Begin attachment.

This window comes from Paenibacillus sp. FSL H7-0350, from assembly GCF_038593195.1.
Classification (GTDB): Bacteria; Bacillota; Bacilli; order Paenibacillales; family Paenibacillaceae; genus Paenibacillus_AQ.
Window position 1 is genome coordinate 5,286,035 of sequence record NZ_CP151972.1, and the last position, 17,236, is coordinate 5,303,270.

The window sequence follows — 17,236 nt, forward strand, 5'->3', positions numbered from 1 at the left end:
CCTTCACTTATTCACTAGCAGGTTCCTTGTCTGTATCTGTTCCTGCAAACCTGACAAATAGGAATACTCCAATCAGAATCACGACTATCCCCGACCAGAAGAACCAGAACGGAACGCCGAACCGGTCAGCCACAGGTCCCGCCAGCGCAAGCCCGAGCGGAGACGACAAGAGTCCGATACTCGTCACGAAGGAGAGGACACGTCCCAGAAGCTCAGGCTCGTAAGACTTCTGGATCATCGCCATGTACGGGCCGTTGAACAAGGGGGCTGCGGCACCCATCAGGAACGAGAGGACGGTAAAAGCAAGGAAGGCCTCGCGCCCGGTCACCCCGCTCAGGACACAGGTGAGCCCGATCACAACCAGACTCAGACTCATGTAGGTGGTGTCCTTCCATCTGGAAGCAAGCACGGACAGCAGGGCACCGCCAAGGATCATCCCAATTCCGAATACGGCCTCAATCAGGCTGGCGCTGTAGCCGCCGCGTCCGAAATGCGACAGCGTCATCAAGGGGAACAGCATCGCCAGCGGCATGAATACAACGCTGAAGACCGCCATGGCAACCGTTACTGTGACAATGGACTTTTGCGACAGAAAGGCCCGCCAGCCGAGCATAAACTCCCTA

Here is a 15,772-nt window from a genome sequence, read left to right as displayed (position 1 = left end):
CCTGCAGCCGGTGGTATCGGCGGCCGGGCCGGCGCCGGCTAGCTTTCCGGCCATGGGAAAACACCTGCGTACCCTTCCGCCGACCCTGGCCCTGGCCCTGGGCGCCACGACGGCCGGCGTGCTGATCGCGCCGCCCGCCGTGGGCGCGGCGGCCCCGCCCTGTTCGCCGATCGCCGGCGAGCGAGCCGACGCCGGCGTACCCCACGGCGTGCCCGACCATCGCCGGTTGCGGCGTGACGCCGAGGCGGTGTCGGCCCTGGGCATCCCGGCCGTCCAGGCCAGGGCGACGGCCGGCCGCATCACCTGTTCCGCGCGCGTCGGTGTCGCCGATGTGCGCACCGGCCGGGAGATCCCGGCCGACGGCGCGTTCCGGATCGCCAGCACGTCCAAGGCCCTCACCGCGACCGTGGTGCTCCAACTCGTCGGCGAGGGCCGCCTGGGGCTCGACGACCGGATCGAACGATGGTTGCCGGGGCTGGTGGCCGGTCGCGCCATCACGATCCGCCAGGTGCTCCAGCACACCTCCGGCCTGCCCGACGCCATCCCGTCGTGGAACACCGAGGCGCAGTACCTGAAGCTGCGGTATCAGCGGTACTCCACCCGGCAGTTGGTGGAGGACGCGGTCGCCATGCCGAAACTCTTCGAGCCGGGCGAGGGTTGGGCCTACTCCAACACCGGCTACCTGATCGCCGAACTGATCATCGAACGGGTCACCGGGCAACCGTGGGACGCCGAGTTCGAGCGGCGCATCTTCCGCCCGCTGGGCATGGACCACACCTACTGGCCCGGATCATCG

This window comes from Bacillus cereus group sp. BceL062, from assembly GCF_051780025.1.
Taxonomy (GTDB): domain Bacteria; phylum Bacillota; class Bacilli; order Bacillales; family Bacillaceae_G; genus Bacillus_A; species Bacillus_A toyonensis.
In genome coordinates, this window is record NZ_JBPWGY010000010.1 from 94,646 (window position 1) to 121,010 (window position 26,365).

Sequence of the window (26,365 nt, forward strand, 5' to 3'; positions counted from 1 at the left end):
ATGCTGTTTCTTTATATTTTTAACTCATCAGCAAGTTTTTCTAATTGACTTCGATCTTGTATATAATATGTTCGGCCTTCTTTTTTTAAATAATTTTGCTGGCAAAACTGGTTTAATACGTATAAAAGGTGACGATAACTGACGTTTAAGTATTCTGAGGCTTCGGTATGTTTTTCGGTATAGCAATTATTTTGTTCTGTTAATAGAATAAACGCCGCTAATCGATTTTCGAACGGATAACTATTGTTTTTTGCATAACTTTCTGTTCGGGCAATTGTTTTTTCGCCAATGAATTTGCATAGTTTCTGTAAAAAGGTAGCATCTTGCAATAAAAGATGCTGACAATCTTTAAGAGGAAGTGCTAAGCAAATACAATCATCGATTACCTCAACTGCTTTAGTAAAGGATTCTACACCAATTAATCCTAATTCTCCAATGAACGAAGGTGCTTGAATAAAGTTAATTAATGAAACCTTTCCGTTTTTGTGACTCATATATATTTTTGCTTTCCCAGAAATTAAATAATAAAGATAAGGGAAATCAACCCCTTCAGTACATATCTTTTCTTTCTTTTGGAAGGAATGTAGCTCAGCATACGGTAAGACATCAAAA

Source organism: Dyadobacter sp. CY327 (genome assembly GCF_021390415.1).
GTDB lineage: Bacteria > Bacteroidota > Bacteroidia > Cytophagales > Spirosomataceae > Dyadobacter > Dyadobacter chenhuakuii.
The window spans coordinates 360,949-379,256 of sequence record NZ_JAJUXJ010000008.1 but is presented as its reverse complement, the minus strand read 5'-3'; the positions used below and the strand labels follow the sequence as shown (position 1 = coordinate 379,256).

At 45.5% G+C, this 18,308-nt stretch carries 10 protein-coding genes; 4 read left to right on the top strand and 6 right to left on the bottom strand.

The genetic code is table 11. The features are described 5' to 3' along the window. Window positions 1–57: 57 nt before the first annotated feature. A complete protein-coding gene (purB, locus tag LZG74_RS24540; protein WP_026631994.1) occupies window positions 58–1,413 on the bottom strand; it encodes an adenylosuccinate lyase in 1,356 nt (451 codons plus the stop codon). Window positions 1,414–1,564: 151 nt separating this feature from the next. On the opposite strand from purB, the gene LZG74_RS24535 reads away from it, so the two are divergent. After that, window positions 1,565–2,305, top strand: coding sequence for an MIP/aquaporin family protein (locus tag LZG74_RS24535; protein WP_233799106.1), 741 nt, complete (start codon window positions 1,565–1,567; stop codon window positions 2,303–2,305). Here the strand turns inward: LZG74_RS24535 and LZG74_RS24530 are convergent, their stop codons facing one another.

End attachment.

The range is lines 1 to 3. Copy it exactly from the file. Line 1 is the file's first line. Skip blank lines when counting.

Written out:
This window comes from Paenibacillus sp. FSL H7-0350, from assembly GCF_038593195.1.
Classification (GTDB): Bacteria; Bacillota; Bacilli; order Paenibacillales; family Paenibacillaceae; genus Paenibacillus_AQ.
Window position 1 is genome coordinate 5,286,035 of sequence record NZ_CP151972.1, and the last position, 17,236, is coordinate 5,303,270.